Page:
Psychopharmacology
Psychopharmacological treatments for mental health problems have been successful with adolescents from other populations. However, few studies examined psychopharmacological approaches in PHIV+ youth, with the exception of PACTG 219C. An examination of stimulant and non-stimulant medication prescribed for PHIV+ youth found slower rates of growth in height and weight for those on non-stimulant medications [98]. In another study, prescribed second-generation antipsychotic (SGA) medications, in general, and risperidone, specifically, were associated with both short- and long-term changes in body mass index (BMI) Z-scores [99]. Neither of these reports evaluated adherence to the prescribed medications or treatment effects on mental health, yet both point to the need for caution and continued pharmacological studies including assessment of impact.
Evidence-based interventions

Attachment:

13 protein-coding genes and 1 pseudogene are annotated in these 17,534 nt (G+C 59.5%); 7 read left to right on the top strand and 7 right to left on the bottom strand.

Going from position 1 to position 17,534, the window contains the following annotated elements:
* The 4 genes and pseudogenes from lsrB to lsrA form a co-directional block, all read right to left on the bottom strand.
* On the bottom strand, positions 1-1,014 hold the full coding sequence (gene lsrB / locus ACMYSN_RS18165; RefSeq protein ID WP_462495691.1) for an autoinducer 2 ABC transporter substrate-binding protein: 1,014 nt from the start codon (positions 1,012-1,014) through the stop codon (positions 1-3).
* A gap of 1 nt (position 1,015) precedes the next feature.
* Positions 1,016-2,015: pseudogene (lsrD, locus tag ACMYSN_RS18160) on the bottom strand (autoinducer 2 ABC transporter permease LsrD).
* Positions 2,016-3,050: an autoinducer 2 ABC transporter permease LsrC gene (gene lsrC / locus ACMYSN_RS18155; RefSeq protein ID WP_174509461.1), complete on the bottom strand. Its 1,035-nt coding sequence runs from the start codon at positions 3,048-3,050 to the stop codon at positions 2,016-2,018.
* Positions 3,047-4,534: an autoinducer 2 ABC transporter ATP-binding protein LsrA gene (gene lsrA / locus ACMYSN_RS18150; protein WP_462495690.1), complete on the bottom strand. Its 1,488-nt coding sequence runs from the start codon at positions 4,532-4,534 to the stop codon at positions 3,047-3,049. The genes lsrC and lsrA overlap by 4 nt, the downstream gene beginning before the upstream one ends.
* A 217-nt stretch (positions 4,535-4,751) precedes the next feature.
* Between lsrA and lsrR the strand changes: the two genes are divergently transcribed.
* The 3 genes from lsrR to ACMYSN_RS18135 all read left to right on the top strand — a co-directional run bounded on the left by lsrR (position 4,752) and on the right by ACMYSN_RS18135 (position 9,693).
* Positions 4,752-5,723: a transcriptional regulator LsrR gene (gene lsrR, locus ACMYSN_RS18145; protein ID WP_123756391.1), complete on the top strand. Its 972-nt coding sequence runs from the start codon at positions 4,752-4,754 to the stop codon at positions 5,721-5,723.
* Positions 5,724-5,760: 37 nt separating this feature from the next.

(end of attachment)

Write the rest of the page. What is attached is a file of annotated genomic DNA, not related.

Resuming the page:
We found no evidence-based interventions targeting only mental health outcomes in PHIV+ youth, although several papers described preliminary evaluations of treatment programmes [100102] and pilot trials of interventions [103105]. For example, Funck-Brentano and colleagues evaluated a psychodynamic group therapy programme for French PHIV+ adolescents, aged 12–18, who met every 6 weeks for 26 months [102]. Participants acquired HIV either perinatally or through blood transfusions. Outcomes in 10 participants were compared to 10 youth who refused treatment and 10 youth who could not access the clinic. While the intervention was promising in terms of improved viral load and perceptions of health and treatment, mental health was not assessed and groups were not randomly assigned. Two other programme evaluations (Poland and United States) only described qualitative feedback of participants or providers [100, 101].